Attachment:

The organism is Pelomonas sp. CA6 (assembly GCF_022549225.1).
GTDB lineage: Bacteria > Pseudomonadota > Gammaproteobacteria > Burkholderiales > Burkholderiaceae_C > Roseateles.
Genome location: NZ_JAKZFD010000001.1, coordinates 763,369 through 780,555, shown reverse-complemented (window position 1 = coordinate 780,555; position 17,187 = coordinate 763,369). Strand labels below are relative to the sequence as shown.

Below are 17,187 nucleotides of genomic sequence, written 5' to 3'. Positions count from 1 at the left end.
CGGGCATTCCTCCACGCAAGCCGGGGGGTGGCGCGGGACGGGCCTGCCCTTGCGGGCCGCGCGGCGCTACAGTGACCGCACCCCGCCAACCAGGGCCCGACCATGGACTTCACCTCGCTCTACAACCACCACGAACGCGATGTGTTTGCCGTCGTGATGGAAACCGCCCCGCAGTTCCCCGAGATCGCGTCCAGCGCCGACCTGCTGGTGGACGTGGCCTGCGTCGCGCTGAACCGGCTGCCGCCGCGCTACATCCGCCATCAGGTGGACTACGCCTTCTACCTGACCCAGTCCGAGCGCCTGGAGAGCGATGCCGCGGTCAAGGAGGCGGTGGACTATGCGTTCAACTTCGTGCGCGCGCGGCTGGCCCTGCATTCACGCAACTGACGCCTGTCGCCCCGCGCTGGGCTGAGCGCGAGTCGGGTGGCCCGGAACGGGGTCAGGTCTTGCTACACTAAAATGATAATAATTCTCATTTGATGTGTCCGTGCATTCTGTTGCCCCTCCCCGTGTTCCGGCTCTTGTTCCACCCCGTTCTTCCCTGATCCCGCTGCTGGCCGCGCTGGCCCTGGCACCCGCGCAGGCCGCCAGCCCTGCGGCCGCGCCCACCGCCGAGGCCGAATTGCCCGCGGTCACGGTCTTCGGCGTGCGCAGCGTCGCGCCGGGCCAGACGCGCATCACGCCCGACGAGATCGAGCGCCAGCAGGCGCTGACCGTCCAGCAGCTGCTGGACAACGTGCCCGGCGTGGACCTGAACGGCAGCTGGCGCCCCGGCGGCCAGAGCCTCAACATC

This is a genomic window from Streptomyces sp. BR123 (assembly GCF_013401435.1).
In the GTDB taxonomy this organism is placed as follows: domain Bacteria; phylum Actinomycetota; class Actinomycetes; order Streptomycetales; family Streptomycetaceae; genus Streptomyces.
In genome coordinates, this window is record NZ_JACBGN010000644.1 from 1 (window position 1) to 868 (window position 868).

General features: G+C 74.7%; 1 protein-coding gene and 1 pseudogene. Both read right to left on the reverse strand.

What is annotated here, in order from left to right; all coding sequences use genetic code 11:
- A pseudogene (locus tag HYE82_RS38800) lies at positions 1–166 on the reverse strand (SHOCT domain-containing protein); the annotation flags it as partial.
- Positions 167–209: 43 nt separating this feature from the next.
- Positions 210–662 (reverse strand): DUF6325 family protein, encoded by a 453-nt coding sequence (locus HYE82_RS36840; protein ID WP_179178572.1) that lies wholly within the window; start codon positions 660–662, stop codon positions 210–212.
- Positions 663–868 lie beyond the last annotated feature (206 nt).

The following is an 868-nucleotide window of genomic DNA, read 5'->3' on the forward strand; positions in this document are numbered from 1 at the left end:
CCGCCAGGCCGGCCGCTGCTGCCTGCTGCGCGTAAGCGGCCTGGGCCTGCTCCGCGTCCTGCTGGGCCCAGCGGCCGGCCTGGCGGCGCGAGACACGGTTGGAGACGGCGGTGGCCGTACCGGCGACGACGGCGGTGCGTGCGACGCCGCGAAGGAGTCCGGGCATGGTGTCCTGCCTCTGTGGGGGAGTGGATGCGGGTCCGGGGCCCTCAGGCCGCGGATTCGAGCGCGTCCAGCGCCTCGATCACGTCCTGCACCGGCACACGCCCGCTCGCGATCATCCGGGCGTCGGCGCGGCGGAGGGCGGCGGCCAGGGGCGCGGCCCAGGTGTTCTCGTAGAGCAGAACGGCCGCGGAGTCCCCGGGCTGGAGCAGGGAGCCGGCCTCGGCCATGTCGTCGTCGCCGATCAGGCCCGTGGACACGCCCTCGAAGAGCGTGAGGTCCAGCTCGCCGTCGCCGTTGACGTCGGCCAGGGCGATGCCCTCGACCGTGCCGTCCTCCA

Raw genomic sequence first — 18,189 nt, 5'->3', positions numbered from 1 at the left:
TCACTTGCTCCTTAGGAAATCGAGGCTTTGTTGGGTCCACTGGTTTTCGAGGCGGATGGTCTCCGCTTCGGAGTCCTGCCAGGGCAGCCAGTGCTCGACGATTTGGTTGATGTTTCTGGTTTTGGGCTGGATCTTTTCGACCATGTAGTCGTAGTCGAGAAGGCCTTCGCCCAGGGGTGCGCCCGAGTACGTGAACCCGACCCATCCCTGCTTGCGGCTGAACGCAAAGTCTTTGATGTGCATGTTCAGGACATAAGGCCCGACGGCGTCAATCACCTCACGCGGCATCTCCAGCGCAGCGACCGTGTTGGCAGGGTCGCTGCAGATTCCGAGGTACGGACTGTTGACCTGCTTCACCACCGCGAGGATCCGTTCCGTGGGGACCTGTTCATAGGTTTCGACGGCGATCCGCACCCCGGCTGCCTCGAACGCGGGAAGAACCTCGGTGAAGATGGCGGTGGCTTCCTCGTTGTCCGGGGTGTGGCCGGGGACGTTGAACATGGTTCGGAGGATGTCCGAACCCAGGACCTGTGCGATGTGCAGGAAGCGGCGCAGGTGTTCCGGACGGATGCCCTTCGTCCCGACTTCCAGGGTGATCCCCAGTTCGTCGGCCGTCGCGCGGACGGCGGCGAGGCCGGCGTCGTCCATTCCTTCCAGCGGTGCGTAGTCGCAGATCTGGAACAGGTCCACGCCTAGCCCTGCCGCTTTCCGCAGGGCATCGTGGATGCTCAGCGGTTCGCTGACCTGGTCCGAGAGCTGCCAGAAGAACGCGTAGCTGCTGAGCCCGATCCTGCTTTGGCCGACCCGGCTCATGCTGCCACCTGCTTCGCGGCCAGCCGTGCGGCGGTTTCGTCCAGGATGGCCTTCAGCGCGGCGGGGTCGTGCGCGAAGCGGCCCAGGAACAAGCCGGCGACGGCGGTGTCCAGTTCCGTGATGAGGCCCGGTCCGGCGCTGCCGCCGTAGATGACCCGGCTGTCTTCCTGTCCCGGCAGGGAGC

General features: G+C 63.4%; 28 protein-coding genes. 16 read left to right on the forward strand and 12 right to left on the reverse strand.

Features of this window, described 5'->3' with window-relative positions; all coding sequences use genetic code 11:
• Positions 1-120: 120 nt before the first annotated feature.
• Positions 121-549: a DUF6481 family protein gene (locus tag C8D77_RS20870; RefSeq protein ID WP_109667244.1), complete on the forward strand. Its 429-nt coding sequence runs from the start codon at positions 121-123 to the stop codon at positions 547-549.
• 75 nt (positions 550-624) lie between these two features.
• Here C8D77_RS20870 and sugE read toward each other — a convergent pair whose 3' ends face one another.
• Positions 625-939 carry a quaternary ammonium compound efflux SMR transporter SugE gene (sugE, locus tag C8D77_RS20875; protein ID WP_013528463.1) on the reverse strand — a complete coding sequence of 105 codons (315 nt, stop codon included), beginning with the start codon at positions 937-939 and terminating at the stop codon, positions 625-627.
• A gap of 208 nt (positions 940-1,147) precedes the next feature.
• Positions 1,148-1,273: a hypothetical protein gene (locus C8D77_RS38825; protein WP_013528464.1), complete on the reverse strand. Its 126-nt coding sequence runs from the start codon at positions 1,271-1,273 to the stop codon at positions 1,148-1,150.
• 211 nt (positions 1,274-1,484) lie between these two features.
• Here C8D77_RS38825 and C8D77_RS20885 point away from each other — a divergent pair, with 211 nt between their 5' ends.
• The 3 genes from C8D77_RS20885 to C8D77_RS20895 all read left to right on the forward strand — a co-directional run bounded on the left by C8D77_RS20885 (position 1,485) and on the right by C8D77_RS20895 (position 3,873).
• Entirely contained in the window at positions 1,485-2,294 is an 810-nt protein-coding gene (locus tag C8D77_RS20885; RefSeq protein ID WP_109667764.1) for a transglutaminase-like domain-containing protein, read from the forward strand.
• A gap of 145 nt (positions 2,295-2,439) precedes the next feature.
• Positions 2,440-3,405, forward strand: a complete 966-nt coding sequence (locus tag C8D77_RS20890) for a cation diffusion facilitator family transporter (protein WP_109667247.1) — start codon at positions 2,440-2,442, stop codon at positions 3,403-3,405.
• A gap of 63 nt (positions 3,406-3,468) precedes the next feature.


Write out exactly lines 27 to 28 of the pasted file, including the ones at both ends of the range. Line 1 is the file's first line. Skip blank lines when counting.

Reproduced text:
• Positions 1,148-1,273: a hypothetical protein gene (locus C8D77_RS38825; protein WP_013528464.1), complete on the reverse strand. Its 126-nt coding sequence runs from the start codon at positions 1,271-1,273 to the stop codon at positions 1,148-1,150.
• 211 nt (positions 1,274-1,484) lie between these two features.